Month in the Patent Office

Aircraft Engineering and Aerospace Technology , Volume 24 (3): 1 – Mar 1, 1952

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Publisher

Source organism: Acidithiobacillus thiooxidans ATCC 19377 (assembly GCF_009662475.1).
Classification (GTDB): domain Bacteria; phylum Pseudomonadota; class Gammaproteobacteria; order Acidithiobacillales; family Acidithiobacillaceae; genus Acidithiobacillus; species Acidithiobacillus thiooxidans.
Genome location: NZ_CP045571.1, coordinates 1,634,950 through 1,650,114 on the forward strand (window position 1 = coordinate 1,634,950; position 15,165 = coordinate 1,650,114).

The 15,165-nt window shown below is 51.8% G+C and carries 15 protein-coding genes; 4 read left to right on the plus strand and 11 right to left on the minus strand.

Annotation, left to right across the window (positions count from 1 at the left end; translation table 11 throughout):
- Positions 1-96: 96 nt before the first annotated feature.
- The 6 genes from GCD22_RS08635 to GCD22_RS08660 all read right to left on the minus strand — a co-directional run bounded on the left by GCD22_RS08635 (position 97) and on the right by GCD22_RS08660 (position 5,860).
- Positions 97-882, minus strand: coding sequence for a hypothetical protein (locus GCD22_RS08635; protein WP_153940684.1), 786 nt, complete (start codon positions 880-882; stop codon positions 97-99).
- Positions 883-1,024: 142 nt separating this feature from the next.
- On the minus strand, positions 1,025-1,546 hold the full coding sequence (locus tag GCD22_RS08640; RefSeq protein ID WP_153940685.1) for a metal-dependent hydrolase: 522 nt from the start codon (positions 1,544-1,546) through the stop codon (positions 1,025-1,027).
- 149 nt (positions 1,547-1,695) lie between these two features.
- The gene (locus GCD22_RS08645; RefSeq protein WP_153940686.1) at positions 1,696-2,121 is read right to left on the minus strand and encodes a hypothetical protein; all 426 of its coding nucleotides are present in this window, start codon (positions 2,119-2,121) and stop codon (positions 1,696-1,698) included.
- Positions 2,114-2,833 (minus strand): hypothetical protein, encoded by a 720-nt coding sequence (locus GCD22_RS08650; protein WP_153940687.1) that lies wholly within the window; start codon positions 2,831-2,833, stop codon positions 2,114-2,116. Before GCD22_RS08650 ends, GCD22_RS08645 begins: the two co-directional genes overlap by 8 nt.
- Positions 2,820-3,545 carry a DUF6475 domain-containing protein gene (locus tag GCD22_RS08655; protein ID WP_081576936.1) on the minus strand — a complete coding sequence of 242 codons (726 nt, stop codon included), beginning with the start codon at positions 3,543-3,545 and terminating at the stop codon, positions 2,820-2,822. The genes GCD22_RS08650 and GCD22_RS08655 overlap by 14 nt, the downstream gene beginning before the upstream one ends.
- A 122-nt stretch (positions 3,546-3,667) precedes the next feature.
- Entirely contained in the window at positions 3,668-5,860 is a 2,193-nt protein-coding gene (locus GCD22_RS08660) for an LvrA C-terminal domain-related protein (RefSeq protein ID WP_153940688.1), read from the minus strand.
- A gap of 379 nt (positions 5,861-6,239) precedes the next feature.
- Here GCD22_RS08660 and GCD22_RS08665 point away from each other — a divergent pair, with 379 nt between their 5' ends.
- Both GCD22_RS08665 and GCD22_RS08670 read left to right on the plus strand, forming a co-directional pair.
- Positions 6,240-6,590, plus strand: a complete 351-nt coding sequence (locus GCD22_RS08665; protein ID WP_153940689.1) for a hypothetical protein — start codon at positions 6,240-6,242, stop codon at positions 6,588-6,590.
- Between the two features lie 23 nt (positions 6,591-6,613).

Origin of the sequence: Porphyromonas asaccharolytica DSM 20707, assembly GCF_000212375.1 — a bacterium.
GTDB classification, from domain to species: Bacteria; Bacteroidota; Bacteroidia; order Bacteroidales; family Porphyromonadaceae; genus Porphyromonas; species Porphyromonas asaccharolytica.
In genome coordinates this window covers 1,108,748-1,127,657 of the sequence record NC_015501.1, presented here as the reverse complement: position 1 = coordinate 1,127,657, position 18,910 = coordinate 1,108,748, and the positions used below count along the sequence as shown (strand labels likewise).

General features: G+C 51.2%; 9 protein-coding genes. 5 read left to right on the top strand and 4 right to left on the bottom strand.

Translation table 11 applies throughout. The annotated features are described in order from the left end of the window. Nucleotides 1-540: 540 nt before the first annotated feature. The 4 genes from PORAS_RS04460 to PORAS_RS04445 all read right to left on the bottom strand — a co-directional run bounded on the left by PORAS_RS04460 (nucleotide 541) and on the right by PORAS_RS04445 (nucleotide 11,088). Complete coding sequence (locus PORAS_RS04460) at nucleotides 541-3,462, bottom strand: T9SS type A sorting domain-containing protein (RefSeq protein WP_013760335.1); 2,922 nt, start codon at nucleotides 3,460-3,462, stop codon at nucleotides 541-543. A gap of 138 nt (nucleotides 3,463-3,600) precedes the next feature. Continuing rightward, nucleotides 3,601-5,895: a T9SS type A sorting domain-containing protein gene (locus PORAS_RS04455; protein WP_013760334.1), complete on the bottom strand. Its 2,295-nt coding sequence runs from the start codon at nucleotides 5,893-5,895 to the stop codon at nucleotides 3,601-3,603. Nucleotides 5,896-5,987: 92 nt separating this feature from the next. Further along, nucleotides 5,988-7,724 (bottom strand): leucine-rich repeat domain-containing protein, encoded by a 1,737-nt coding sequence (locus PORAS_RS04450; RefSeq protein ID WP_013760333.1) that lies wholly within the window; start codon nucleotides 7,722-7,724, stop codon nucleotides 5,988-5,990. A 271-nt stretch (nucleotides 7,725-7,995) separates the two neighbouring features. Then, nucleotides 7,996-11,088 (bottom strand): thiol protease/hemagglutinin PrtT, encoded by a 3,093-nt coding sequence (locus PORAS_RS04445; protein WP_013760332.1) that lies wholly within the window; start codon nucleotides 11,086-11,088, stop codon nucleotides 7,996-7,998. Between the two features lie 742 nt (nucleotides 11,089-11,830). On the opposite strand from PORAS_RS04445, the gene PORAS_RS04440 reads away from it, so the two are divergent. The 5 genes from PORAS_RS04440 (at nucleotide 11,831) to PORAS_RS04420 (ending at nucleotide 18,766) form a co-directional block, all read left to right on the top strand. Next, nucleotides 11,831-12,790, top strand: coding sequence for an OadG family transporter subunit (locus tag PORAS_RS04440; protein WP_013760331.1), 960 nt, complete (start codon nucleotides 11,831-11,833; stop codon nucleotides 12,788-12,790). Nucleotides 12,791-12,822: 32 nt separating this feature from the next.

Emerald Publishing
Copyright
Copyright © Emerald Group Publishing Limited
ISSN
0002-2667
DOI
10.1108/eb032144
Publisher site
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Abstract